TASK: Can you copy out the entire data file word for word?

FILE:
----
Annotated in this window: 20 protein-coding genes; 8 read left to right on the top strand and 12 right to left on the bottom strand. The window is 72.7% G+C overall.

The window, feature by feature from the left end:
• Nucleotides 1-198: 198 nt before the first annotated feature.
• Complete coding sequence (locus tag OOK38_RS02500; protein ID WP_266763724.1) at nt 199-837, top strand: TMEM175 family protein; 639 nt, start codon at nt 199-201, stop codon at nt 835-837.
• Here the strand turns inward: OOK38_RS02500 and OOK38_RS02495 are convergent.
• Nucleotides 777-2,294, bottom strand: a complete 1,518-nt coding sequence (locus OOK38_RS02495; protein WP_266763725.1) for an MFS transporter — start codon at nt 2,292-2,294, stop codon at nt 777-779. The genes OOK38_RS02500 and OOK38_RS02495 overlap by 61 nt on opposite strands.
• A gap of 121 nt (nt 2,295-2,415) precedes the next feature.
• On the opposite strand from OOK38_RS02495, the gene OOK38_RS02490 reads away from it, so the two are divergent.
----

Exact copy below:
Annotated in this window: 20 protein-coding genes; 8 read left to right on the top strand and 12 right to left on the bottom strand. The window is 72.7% G+C overall.

The window, feature by feature from the left end:
• Nucleotides 1-198: 198 nt before the first annotated feature.
• Complete coding sequence (locus tag OOK38_RS02500; protein ID WP_266763724.1) at nt 199-837, top strand: TMEM175 family protein; 639 nt, start codon at nt 199-201, stop codon at nt 835-837.
• Here the strand turns inward: OOK38_RS02500 and OOK38_RS02495 are convergent.
• Nucleotides 777-2,294, bottom strand: a complete 1,518-nt coding sequence (locus OOK38_RS02495; protein WP_266763725.1) for an MFS transporter — start codon at nt 2,292-2,294, stop codon at nt 777-779. The genes OOK38_RS02500 and OOK38_RS02495 overlap by 61 nt on opposite strands.
• A gap of 121 nt (nt 2,295-2,415) precedes the next feature.
• On the opposite strand from OOK38_RS02495, the gene OOK38_RS02490 reads away from it, so the two are divergent.